Quickly reading the SR article two things immediately stuck out which surprised me, a deeper read may reveal more.

    Firstly, that the Churnet Valley Railway had not been considered as a suitable beneficiary. Is that really surprising when you consider what happened to a previous de-accession to them. I am of course talking about LNWR STEAM BREAKDOWN CRANE RS1020 + MATCH WAGON 284235 1907 (1978 – 7125/6) In 2011 this was sold to a scrap merchant in Stoke-on-Trent by the Churnet Valley Railway to whom it had been gifted from the National Collection. The story appears not to have been covered by SR but Heritage Railways devoted almost a complete page to the story at the time. Fortunately the Crane survives and hopefully the guys at Crewe Heritage Centre will reverse the deterioration it suffered whilst on the Churnet Valley. I will make no comment regarding the other item of rolling stock gifted to the Churnet Valley Railway in 2003, BR 40 TON BOGIE BOLSTER WAGON 996724 1949 (1987 – 7018) http://www.ws.vintagecarriagestrust.org/ws/WagonInfo.asp?Ref=8311 as I have not seen it recently and as such can't comment whether it has faired better that the crane.

    Secondly, I was intrigued by the NRM comment in its justification for de-accessioning "Its later life as a colliery locomotive also is reflected in the TVR locomotive and the Hunslet 'Austerity' type of which we have an example [ex-War Department 0-6-0ST No. 75133, King Feisal of Iraq, currently awaiting overhaul at the Flour Mill Workshop, Bream, Forest of Dean". This locomotive was discussed at a meeting I had with a Senior Curator from the NRM earlier this year at which I was informed that it was then going through the de-accession process and was to be gifted to the Flour Mill. Either the de-accessioning has not been approved or the NRM statement is simply not correct.

    I presume part two of the SR article is in the current edition and it will be interesting to see what else David Wilcock is willing to make public.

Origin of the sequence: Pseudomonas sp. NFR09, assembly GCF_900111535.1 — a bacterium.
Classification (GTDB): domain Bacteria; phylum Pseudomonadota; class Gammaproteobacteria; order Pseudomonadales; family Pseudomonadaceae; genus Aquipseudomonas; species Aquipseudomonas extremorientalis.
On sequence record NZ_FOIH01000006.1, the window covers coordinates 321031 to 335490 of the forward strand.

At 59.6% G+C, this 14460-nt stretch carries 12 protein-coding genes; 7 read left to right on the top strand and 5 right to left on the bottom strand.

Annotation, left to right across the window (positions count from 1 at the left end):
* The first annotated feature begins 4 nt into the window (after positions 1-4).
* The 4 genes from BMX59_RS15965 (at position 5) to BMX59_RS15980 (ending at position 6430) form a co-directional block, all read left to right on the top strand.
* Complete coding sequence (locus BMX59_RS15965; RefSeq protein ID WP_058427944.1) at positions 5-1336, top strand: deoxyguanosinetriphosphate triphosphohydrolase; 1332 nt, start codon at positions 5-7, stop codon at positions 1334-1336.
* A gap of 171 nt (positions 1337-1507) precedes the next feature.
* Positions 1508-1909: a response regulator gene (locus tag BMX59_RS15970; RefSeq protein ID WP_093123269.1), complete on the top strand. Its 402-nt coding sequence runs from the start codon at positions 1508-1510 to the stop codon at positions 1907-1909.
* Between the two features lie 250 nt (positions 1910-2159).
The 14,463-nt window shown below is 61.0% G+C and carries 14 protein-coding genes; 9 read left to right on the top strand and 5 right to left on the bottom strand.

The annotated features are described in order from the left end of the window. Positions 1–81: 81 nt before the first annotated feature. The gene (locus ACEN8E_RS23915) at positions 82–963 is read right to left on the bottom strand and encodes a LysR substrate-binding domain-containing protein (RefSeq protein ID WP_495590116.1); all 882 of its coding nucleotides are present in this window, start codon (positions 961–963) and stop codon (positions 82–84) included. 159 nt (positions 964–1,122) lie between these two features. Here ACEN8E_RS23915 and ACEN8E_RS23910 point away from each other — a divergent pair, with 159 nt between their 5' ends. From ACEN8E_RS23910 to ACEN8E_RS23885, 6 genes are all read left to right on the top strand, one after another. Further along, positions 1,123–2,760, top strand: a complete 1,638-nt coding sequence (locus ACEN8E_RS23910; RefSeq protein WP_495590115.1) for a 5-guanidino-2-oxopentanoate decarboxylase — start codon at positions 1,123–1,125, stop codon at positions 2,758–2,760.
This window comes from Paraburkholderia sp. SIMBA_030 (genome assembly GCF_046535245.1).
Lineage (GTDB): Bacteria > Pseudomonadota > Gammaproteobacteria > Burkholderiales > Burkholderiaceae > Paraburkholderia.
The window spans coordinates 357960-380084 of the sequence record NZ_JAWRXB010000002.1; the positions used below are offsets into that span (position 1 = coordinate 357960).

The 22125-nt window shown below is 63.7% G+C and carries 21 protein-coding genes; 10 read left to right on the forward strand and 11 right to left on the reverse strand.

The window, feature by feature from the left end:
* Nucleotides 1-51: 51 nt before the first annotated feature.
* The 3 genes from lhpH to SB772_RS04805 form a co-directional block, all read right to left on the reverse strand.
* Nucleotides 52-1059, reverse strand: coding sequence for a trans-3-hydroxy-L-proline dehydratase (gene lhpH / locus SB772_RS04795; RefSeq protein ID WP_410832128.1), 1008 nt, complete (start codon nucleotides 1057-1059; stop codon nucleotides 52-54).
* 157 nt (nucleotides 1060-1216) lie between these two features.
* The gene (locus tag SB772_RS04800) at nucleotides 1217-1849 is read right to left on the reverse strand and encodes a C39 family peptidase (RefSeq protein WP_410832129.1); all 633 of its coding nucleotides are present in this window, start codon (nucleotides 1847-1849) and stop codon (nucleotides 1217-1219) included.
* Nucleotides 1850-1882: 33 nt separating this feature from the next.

18. Tim Light

    Tim Light Active Member

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    Peter

    Thank you for pointing out the earlier thread. As you said, I wasn't a member when that was posted. It was the article in SR that prompted me to join the forum and raise this discussion.

    Your fourth paragraph above is interesting, and demonstrates exactly what the risk is that comes with de-accession. I don't know the full story around the LNWR Breakdown Crane, but by de-accessioning it (giving it away) the NRM washes its hands of the item and its future preservation. They can have no comeback if the recipient organisation ends up scrapping it or letting it rot. Unless there is something in the de-accession agreement that guarantee's the item's future. Is there?

    We probably need to make a distinction between items that are unique and irreplaceable (like the NSR loco), and those that are duplicates of items preserved elsewhere (I mean real duplicates, not just something with the same wheel arrangement). For example, classes 08, 20, 31, 37, 40, 47 and 55 (as well as the Black 5) are very well represented in preservation, so I would be happy for the NRM examples to be gifted to good homes.
     
  19. oldmrheath

    oldmrheath Active Member

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    But surely the Modernisation era diesels should be represented in the National collection, regardless of duplication? D200 plays its part in the story of Britain's railways .

    Jon
     
  20. Tim Light

    Tim Light Active Member

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    I think so too, but to be fair English Electric is very well represented at the NRM, so if the NRM decided to de-accession one of them, without guarantees for its future, then it wouldn't be a disaster.